Redefining social health
Blazing new trails by…
innovating online communities
Title: Co-Founder and CEO
Company: Health Union
Industry Awards: PharmaVOICE 100, 2018, 2009; EY Entrepreneur of the Year Award, 2020
Company Awards: Inc.’s Best Workplaces; Forbes’ Best Startup Employers; MM&M’s Best Places to Work; Philadelphia Inquirer’s Top Workplaces; Philadelphia Business Journal’s Best Places to Work
Associations: Verizon Media advisory council; Health Union partnerships with Multiple Sclerosis Association of America and Coalition for Headache and Migraine Patients
The story of Health Union is a human story first. Olivier Chateau, along with co-founder Tim Armand, had a vision to help patients in their day-to-day lives by creating and building content that is relevant to them at the moment that matters the most and in a safe environment where they feel understood and validated. What started with one online health community — Migraine.com — in 2010 has exploded into 34 communities with more coming online all the time with up to 60-plus slated by the end of 2024.
Olivier, who when confronted by a personal health issue while at GSK was frustrated by the lack of consolidated healthcare information from a patient, physician, and research perspective, tapped into his marketing and product director expertise to create vertical condition communities where people had a feeling of belonging. The idea was to also adapt the community to the people — every health condition is different, and so it was important to understand that the type of content and the type of support and the type of validation for each patient population needed to be different.
Olivier has not only created a premier patient-centered company but a company that is also people-centric in terms of the care he provides to employees and partners. He is driven to make sure that his people are inspired to do everything in their power to connect with patients in meaningful and impactful ways.
As this issue was going to press, Olivier and Health Union embarked on the next leg of their journey: an acquisition of WEGO Health, which was founded by fellow 2021 Red Jacket honoree Jack Barrette. This power duo is setting the stage for online communities on steroids.
PV: With the WEGO acquisition news still so fresh, how do you see this impacting Health Union and the industry at large?
Chateau: The integration of our teams has been only several weeks old, yet it feels like it’s been six or eight months, which is a pretty good sign. My role is to keep building — I like to say bigger must be better, a better organization that is first and foremost and always will be people first. And by people, I mean both the people at Health Union as well as the communities that we serve and now the patient network that we have. The road map remains the same, we now have more people and more opportunities. It also comes with more responsibilities to do the right thing and to keep the momentum.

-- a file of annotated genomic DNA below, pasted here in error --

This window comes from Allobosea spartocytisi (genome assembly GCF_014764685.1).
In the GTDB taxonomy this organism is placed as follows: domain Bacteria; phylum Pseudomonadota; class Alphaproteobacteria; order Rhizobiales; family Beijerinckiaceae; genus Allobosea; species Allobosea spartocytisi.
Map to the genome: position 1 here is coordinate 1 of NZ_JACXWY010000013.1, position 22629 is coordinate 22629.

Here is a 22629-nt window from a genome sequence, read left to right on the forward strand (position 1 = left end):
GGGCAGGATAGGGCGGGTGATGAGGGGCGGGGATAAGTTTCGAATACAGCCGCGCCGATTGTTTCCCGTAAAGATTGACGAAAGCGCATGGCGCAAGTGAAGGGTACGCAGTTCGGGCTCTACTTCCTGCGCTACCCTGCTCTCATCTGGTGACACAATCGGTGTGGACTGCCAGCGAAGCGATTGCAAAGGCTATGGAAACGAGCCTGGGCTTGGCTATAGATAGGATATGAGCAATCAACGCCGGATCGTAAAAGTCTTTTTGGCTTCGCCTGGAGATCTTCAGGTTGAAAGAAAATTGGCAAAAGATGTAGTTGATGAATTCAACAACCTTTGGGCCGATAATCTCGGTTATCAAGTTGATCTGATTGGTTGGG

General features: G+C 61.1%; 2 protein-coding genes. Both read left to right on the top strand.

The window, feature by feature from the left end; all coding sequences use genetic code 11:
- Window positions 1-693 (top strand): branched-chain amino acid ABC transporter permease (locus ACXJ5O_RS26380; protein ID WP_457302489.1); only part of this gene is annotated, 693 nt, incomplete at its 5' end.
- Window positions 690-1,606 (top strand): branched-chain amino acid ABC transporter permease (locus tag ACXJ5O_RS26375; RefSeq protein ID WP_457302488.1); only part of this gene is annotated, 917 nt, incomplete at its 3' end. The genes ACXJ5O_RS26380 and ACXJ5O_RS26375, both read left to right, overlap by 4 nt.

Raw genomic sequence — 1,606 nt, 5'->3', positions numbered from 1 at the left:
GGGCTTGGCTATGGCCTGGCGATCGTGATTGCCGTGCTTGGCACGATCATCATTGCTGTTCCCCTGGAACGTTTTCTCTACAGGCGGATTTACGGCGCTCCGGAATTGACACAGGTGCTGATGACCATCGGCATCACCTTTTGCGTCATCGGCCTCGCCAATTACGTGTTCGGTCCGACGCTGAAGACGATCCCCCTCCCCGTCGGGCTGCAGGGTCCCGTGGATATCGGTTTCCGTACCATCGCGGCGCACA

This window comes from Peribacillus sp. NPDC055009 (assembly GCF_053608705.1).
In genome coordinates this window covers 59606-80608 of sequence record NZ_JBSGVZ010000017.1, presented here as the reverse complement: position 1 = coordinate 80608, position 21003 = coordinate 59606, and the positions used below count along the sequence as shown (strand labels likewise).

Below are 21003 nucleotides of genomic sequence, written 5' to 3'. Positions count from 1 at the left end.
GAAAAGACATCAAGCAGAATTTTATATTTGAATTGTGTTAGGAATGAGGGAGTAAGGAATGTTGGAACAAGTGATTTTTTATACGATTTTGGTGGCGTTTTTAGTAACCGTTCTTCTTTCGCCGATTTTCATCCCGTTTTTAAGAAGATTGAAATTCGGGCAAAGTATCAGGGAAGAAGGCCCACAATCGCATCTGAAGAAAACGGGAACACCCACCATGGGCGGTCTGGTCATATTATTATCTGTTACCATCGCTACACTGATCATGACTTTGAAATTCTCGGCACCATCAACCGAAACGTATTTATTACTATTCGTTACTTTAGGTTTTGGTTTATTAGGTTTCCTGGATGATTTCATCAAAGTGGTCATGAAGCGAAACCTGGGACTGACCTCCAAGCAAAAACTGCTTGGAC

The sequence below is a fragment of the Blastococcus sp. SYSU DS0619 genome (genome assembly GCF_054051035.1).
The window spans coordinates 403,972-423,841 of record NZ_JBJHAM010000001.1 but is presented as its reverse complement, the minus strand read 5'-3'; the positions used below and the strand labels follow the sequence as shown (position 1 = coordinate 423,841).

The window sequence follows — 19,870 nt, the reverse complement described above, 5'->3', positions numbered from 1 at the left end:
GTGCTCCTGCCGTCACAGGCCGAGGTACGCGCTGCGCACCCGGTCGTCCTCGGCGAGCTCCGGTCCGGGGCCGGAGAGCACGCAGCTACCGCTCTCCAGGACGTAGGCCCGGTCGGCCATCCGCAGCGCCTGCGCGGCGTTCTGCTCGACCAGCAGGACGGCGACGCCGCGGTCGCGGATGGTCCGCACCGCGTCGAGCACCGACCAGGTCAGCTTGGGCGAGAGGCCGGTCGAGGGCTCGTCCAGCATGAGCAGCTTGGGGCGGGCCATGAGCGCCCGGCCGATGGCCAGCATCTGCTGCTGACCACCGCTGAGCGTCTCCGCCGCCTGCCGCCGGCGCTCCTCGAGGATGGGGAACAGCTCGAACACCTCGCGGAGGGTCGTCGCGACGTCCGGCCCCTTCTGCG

We have a very interesting opportunity to redefine what we call social health. And by social, I mean all of the interactions as they happen during someone’s health journey, not defined just by social media, but a much broader reach.
We also sit on a unique opportunity to continue to bring innovations to patients, as well as execute on what I call the triangle of success, which is defined by bringing products, innovations, and tools that have value for the communities and the patient networks; to the people of Health Union, which is the second part of the triangle; and to our clients and partners, the third piece. We will continue to focus on this mantra — all three components need to realize value.
There will be an acceleration and multiplication of our presence in rare disease, and the role of the WEGO Patient Leader Network is going to be fundamental in helping us identify even more rare conditions. I also think that the WEGO Patient Leader Network will give us a better understanding of some of the conditions that have high levels of comorbidities.
PV: As an entrepreneur, you started Health Union with a clear vision. How has your vision expanded over the past 10 years?
Chateau: The way we manage communities has evolved, but the core belief that we can help people in their day-to-day lives by creating and building content that is relevant to them at the moment that matters the most in a safe environment has not changed.
With the scale and the breadth of both the conditions that we cover as well as now this unique 100,00-plus patient leader network that WEGO has created, the opportunities and the responsibilities that are in front of us are just multiplied.